Diary of a Choctaw mission school teacher, 1860
The OSU Library Electronic Publishing Center has converted to HTML the first 20 volumes of the Chronicles of Oklahoma, the journal of the Oklahoma Historical Society. The volumes were published in the years 1923 - 1942, but the subject matter extends back to prehistory.
While surfing a bit today, I came across a fascinating article from the December 1939 issue, containing excerpts from the diary of Miss Sue L. McBeth. Miss McBeth taught in 1860 and 1861 at a Presbyterian boarding school for girls at Goodwater in the Choctaw Nation.
In her first entry from the school, Miss McBeth writes about her "housemates":
The muslin papering of my room is drawn tightly over the walls leaving spaces behind it, between the logs, where any insect or reptile which fancies doing so can find a home. Some of the widths are only tacked together, affording places of easy degrees. I have killed several scorpions in my room already. Last night my candle went out just as I had knocked one from the wall to the floor, and as I stood in the darkness, afraid to move, I felt the reptile run over my dress across my shoulder and down to the floor on the other side. Perhaps it was as much frightened as I was.
The mission congregation gathers for communion -- "big meetin'":
There must have been several hundred persons in the church and around it today. A motly assembly—men women and children all dressed in their gayest clothes—such brilliant colors. The men with calico hunting shirts trimmed with fringe and rosettes, and two or three different colors of ribbons on their hats. The women with bright bandannas or sunbonnets and walking many miles perhaps with their allunsi (babies) in their arms or bound upon their backs with a shawl. As we went to church as far as the eye could reach through the woods were groups of people, horses and wagons, and an Indian sounded a cow horn from the church door to call together the worshippers.
Watching the girls at play:
It is their recreation hour, and some of the little ones are making images out of the red clay in the yard. They seem to enjoy it very much. They make horses and saddles and little men to ride them, and sheep and cows and deer, and let them dry in the sun. They seem to enjoy their play work very much.
She attends a Choctaw wedding on a hot 4th of July:
All who wish can attend the wedding. Some had no doubt come from a great distance. While dinner was preparing, an old man arose and made a long speech in Choctaw. "What is he saying," I asked Mrs. Oakes. "He is telling the bride and groom that they must live peaceably and right and not get tired of each other and separate in a little while." "Do they ever do so?" "Sometimes. They usually marry very young, and some only live together a few months." (Like some of their white brothers and sisters in the states, was my silent comment.)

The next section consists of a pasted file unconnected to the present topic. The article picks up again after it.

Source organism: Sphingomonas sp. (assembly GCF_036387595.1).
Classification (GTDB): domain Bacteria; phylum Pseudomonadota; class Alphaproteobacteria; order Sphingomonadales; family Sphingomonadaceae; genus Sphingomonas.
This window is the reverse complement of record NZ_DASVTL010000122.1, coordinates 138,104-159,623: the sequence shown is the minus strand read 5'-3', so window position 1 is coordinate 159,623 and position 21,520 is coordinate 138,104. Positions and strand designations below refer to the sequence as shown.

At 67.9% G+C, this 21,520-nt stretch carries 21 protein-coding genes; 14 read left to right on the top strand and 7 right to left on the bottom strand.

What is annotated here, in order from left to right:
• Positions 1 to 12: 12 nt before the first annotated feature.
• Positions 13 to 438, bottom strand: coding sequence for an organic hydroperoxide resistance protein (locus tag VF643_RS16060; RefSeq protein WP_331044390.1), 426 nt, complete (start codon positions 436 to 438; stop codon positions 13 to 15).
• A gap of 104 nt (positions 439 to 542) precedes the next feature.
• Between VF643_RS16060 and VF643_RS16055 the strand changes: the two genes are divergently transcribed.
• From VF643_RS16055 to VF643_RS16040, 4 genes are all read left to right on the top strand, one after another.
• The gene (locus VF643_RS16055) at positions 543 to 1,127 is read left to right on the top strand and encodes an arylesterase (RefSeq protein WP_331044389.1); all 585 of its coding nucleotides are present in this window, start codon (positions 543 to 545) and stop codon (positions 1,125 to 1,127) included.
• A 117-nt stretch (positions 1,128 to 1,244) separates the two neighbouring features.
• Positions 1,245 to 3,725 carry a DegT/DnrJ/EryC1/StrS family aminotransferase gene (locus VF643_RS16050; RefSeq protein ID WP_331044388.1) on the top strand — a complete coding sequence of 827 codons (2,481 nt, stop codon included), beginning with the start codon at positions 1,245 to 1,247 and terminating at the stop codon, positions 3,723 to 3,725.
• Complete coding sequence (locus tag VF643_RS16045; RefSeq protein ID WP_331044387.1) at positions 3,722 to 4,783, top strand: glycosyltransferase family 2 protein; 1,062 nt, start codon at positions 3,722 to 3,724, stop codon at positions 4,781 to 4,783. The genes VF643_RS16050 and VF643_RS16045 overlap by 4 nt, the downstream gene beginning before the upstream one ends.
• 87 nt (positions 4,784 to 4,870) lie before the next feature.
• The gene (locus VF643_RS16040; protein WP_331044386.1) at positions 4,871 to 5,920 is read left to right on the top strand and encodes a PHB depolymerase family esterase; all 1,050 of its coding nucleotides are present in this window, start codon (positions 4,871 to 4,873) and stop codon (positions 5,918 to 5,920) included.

The summer of 1860 was a hot one. Miss McBeth kept track:
I sent my monthly report of Meteorological Observation to the Smithsonian Institution at Washington, D. C. a few days ago. For the thermometer the average for last month as: at 7:45 a. m., 83.50°; at 1 p. m., 99.64°; at 6 p. m. 96.7°. Many days it was 110° in the shade at 3 p. m. But I am told that the heat this summer is unusually great; and the situation of Goodwater, in the heart of the forest, distant from any large body of water, probably makes the temperature higher than at many other places in the same latitude. Certainly the effect is very debilitating, especially to those accustomed to a colder climate.
She writes of a campmeeting, of the beliefs of the Choctaws before the missionaries came, and of trying to learn the Choctaw language.
In June of 1861, as war began and Confederate raiders began to make inroads from Texas into Indian Territory, the missionaries left the mission for their homes back east, via Fort Smith, Arkansas, and she experiences a bit of culture shock as she returns to her own country:
The first glimpse we caught of the white man's civilization (not the civilization of the Gospel) as we emerged from the forest on the borders of the Indian Territory, and came in sight of the States once more, was the white tents of any army of soldiers encamped on the outskirts of Fort Smith.
All the way to our homes were the sights and sounds of war; soldiers with us on the boat; the cars bearing us swiftly through the camps of the south and north. The effect of the sudden transition from the quiet of the forest and our Indian homes into the midst of such scenes as these was bewildering. We were transported back to the days of Caesar and 'De Bello Gallico.' We could scarcely realize nor can we yet fully realize, that we were traveling in Christian America in the middle of the nineteenth century.
Note that phrase, "in sight of the States" -- she regarded Indian Territory as a foreign land.
It's fascinating reading, and there's much more like it in the online collection of the Chronicles of Oklahoma